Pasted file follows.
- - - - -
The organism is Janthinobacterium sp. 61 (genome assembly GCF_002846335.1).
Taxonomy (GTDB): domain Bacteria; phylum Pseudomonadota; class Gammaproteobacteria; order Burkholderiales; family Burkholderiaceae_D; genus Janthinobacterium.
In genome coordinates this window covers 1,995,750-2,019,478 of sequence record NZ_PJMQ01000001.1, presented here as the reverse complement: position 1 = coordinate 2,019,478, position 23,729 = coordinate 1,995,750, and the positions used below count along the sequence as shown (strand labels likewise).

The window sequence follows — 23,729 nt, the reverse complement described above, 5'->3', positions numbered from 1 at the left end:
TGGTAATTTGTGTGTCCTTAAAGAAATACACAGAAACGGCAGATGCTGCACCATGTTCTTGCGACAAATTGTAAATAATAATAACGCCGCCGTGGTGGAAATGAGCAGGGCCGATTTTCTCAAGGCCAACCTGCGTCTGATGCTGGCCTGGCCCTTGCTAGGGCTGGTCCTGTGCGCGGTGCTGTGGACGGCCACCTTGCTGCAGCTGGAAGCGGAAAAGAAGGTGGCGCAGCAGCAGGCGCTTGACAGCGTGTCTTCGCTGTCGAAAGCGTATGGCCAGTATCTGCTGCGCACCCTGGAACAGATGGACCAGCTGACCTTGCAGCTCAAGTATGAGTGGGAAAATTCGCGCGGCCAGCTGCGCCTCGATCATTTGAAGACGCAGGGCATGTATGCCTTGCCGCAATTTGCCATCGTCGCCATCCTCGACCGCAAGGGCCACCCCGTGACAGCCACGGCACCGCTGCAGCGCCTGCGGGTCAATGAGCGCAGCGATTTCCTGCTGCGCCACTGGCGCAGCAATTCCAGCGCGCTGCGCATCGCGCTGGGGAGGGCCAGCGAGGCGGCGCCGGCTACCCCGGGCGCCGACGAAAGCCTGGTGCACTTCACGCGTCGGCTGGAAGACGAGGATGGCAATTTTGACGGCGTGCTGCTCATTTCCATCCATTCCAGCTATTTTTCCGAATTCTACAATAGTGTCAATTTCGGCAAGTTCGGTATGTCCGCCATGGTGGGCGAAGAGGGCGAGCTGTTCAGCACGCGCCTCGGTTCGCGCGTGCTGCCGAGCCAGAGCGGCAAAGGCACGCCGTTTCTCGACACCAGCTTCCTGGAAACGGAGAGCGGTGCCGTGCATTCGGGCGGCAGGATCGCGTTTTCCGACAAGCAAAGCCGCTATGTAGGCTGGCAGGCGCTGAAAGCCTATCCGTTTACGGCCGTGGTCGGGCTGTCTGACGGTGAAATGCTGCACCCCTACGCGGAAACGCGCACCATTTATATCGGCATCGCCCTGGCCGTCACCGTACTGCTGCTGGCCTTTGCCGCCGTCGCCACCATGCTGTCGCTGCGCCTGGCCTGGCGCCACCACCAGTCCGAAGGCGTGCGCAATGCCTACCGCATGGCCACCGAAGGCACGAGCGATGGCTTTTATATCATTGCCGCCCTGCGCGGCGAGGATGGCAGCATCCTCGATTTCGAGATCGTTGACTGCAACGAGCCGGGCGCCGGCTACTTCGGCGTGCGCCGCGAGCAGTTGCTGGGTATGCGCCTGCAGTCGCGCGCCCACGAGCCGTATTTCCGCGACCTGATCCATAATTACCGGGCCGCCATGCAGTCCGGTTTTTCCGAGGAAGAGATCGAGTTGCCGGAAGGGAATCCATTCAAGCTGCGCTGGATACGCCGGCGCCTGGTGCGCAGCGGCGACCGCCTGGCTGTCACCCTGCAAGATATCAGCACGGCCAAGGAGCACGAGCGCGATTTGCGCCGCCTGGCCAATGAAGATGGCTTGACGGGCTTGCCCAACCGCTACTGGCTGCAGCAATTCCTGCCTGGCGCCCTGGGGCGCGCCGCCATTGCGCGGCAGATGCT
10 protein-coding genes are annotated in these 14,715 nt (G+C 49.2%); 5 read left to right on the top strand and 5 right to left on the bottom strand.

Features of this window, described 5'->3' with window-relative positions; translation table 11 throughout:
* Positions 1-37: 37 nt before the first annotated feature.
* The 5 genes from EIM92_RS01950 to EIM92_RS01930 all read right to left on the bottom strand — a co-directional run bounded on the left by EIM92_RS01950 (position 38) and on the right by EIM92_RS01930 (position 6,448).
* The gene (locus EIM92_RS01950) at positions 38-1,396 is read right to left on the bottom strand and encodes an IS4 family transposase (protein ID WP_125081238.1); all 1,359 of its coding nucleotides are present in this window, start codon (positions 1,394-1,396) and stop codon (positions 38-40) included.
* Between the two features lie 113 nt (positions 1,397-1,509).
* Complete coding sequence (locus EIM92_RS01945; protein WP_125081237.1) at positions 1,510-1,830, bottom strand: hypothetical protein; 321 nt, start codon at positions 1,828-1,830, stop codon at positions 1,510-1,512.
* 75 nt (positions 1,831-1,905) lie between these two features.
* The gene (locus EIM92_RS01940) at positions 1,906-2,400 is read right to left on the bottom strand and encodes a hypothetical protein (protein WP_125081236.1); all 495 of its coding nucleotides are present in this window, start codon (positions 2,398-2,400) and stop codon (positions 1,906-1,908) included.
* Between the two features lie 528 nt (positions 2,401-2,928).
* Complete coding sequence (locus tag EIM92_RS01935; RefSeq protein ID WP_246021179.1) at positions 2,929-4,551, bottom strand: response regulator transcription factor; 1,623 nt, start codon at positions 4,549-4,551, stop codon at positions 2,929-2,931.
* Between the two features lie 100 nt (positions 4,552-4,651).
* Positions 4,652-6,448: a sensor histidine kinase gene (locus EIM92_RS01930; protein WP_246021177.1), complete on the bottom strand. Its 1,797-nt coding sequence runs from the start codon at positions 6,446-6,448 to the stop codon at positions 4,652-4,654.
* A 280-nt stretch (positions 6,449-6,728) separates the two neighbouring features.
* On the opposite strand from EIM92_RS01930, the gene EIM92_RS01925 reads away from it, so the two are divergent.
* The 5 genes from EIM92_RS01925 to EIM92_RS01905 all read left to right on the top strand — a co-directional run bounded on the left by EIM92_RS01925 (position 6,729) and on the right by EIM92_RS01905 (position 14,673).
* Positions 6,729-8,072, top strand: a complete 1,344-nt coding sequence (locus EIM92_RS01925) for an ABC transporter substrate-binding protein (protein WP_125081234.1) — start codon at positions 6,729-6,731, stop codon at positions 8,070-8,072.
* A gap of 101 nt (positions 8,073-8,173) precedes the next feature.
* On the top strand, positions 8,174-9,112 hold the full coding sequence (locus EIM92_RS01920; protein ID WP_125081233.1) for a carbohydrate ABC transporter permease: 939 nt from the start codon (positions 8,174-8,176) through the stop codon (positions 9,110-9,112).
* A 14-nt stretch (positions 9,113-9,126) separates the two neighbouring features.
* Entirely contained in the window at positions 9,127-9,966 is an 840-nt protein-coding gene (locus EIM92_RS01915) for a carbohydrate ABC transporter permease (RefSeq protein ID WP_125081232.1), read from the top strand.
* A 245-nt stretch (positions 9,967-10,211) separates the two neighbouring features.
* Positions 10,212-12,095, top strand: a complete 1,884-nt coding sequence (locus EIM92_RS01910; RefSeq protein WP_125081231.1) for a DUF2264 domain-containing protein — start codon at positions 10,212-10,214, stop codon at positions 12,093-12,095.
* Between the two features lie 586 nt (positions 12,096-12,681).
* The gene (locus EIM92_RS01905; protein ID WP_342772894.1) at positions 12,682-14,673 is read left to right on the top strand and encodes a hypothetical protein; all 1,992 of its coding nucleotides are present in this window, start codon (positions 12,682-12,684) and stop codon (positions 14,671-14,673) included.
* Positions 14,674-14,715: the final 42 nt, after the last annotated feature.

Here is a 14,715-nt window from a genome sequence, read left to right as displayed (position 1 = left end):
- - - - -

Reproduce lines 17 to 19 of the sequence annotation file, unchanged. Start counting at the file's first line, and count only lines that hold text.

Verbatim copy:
* Between the two features lie 100 nt (positions 4,552-4,651).
* Positions 4,652-6,448: a sensor histidine kinase gene (locus EIM92_RS01930; protein WP_246021177.1), complete on the bottom strand. Its 1,797-nt coding sequence runs from the start codon at positions 6,446-6,448 to the stop codon at positions 4,652-4,654.
* A 280-nt stretch (positions 6,449-6,728) separates the two neighbouring features.